A nursery/ Key Stage 1 class has been exploring 'high' and 'low'; 'up' and 'down'. They have stretched up on tiptoe to be 'birds' flying, high up, in the sky and have crouched down, low, to see the slug in the fallen leaves. They have listened to recordings of high and low sounds, trying to identify them. Now, they are singing "Hickory, Dickory, Dock". Their hand movements describe the mouse, running up and down the clock. On the computer monitor, there is a column of boxes, each containing a square. Each square represents a musical pitch and, when the pointer (cursor) is moved up or down the column, the notes are sounded in ascending or descending order. Instead of controlling the pointer with a mouse, the children use a "Joypad". This is a yellow plastic box with red arrow-shaped switches which move the pointer up, down, left or right. The plastic box has been stood up, vertically, so that the up arrow points upwards, etc.. The children take turns to sound the ascending or descending scale, as the mouse runs up and down the clock. A severely disabled child, unable to use the Joypad, can trigger the rising scale by brushing a touch-sensitive switch. As the teacher wearies of this wretched, hyper-active mouse, she comforts herself with the thought of all the reinforcement of the concept that her little pupils are experiencing!
This grid will be used in many similar situations. Key Stage 1 pupils, for example, have been composing their own tunes. Again, a rise or fall in pitch is associated with movement of the pointer, in the appropriate direction. Some children are working, with their teacher, on another grid. This contains a number of assorted high and low pitch recordings. They have to assemble all the high sounds at the top of the grid and all the low sounds at the bottom. contains
Key Stage 2
Teaching with MIDIgrid & GridPlay resources
At the computer, some nine year olds are working on an assignment. This MIDIgrid screen contains two columns, each of six rows. Each box in the left hand column has its own colour, while those in the right hand column are all white. Each box contains a recorded sequence. The group's task is to match up each 'head', in the left hand column, with its 'tail', played by the same 'instrument', in the right. As they find each 'tail', they use the text editor to shade it, in the same 'fill pattern' as its 'head'. Depending on the abilities of the group, many extension activities can follow on from this initial task. Some will make further use of the grid, while others will involve the group in practical music-making, in more traditional ways. At the simplest level, the exercise can be completed by matching timbres alone. More able groups are asked to compare each 'head' and 'tail', identifying further similarities and differences. Do the little tunes work equally well if the order of the phrases is reversed? If not, can the children account for this?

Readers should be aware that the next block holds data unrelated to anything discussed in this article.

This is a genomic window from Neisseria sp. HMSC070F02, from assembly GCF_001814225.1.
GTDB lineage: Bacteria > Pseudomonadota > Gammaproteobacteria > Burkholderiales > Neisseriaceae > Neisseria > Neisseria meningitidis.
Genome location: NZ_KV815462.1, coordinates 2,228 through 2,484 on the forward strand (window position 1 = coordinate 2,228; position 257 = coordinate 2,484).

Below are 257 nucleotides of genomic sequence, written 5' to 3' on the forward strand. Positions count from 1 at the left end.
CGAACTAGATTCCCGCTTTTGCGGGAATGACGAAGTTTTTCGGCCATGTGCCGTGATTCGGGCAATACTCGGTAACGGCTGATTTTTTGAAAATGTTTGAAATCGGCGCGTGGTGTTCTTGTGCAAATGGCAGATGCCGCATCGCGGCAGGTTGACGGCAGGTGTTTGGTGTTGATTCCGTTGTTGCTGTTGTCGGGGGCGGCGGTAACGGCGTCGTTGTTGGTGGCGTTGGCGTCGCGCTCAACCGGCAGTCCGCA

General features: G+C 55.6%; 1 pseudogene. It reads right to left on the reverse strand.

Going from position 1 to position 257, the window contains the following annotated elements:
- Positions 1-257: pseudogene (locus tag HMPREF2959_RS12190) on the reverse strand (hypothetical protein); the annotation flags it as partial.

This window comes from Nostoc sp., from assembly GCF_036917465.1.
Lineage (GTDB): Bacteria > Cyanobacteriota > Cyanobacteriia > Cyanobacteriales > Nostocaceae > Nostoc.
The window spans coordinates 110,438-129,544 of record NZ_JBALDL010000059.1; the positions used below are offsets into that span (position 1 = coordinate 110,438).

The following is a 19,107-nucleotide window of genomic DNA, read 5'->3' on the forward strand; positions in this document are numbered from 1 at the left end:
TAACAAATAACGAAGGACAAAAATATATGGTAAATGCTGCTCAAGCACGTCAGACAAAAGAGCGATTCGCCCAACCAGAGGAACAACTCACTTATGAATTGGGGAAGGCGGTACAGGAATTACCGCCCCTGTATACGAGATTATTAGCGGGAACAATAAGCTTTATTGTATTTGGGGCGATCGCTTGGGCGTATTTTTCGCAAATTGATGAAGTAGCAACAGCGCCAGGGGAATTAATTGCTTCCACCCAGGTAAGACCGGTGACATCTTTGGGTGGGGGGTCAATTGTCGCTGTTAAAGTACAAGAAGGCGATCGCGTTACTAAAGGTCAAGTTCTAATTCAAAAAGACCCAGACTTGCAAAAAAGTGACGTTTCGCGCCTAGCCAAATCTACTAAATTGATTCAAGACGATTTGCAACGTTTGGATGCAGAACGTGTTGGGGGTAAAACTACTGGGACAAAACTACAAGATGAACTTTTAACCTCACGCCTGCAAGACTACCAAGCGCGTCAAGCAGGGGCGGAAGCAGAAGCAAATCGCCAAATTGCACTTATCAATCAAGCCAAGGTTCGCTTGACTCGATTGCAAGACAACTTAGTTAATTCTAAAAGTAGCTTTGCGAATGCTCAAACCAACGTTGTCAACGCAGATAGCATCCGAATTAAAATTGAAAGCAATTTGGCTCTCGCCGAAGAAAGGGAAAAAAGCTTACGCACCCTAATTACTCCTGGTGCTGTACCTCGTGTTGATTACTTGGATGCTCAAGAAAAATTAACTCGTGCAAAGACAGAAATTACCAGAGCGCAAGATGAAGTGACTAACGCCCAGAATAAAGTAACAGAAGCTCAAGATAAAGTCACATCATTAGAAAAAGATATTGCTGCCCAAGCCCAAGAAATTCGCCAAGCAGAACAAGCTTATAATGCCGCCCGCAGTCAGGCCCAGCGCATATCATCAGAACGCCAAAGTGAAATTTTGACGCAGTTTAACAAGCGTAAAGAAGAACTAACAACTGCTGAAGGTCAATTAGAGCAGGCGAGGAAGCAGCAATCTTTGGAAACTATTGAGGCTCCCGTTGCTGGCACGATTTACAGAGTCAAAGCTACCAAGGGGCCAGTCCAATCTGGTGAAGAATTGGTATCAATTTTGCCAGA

Key Stage 4
Teaching with MIDIgrid & GridPlay resources
Julie, one of the GCSE group is making her own 'jam track' with which to practise improvisation over a chord sequence. Her teacher has set up a grid of 'goodies' from which she can make a customized recording to cassette. Some boxes contain 'real-time' recordings of one bar riffs, each built on a different major or minor chord. Others contain the single sounds, each of a different instrument from the drum-kit. Julie moves the cursor around the grid with the mouse. A click on the left button over a recorded riff plays that one bar, which can be repeated, as often as desired. Once she has found a satisfactory chord sequence, she can record it, within the program, triggering the appropriate series of boxes. If she wishes, she can also record a drum track by playing the percussion boxes, in 'real-time'. Normally, the drum track would be recorded first but she has discovered, by trial and error, that this doesn't feel quite right, in this instance. She is puzzling over why this should be and intends to ask her class-mates if they feel the same way.
How It Works
MIDIgrid displays an array of cells, each of which can contain a single note, a chord or a musical sequence or percussion pattern.The cells in the grid can be played using a mouse, trackerball, etc., or triggered from a MIDI instrument. Chords and notes can be played once or sustained, sequences can be played once, repeated and looped.
The grid size and display can be changed to suit the style of the music and the needs of the composer and performer. This means that MIDIgrid can be used as a musical instrument, which can be designed and used to suit almost any musical style and structure.
As well as supporting live performance and exploration, MIDIgrid allows you to compose music by creating your own contents for the cells and by using MIDIgrid's Record mode.
The MIDIgrid software comes with a number of grid files covering different musical styles and structures. They also illustrate the many ways that the layout and contents of the cells can be defined. They can be used to support music education as well as live performance.
More About Midigrid
Widening Access with MIDIgrid & GridPlay